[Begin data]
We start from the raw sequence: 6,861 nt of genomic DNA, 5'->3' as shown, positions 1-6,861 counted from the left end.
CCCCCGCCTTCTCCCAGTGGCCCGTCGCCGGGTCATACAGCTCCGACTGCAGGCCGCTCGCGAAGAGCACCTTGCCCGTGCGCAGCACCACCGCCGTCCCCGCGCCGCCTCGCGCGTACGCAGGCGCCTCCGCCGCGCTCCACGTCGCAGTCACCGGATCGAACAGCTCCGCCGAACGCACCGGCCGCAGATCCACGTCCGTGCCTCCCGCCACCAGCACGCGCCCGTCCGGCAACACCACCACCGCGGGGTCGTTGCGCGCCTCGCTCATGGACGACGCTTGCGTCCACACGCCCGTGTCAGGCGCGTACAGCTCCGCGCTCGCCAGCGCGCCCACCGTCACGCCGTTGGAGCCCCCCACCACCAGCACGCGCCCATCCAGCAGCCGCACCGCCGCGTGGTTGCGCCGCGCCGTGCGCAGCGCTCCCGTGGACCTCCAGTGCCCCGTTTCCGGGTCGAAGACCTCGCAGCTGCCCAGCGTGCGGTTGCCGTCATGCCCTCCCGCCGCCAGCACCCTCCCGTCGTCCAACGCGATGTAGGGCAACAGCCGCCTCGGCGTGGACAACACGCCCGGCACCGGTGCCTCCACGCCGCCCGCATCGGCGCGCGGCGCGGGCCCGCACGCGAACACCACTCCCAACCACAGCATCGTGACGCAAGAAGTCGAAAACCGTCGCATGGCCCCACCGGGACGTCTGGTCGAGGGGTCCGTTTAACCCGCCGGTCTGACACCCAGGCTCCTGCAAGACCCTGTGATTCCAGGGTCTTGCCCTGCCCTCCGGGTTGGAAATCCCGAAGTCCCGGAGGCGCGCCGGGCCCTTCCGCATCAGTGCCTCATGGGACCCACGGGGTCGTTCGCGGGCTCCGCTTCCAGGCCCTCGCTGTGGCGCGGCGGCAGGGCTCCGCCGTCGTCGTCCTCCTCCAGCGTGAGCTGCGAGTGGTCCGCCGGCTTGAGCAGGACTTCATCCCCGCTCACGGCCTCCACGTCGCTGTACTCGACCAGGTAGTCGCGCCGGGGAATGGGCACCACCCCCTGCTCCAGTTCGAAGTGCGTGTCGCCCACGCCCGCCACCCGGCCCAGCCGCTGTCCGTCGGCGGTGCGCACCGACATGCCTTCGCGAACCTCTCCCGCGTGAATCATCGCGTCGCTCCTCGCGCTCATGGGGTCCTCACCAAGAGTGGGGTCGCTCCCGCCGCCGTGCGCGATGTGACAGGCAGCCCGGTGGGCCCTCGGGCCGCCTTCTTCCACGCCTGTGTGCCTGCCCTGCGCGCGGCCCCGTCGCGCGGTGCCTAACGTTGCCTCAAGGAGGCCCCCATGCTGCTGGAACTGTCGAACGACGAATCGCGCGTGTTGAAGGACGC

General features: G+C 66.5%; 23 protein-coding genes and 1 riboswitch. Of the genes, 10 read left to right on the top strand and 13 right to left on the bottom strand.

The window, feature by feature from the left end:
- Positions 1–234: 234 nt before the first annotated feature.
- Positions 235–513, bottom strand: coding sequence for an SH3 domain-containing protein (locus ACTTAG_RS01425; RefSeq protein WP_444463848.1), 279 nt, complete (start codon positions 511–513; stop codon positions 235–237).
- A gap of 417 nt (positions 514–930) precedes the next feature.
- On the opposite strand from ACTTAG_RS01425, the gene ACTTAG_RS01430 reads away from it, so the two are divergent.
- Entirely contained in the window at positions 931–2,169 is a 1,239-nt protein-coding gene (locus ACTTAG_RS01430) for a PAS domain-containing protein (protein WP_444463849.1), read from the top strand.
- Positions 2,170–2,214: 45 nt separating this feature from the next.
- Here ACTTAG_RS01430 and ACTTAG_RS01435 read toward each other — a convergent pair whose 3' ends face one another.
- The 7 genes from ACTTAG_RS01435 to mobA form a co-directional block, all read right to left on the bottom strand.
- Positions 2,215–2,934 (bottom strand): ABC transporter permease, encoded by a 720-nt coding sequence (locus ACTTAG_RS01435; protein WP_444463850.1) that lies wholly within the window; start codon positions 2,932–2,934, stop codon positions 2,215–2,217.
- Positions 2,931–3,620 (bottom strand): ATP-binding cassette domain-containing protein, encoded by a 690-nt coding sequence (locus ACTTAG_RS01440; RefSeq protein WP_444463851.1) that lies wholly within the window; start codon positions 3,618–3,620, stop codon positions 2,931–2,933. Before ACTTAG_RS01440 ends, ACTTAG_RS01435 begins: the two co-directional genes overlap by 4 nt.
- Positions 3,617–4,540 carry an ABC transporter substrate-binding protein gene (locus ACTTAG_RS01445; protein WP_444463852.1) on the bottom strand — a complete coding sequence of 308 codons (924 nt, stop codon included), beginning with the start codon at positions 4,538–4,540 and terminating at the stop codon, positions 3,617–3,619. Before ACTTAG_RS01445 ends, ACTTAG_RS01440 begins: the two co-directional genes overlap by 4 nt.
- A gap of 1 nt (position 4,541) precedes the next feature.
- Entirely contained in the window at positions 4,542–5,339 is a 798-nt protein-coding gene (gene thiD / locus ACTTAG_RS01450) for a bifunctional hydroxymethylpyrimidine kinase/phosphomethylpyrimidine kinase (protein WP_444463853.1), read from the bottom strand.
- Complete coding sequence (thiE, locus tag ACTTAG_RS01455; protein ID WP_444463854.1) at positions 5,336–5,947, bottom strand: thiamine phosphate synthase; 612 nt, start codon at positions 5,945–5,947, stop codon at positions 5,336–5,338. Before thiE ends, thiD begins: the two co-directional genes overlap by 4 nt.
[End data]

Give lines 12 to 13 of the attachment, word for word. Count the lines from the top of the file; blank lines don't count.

- The 7 genes from ACTTAG_RS01435 to mobA form a co-directional block, all read right to left on the bottom strand.
- Positions 2,215–2,934 (bottom strand): ABC transporter permease, encoded by a 720-nt coding sequence (locus ACTTAG_RS01435; protein WP_444463850.1) that lies wholly within the window; start codon positions 2,932–2,934, stop codon positions 2,215–2,217.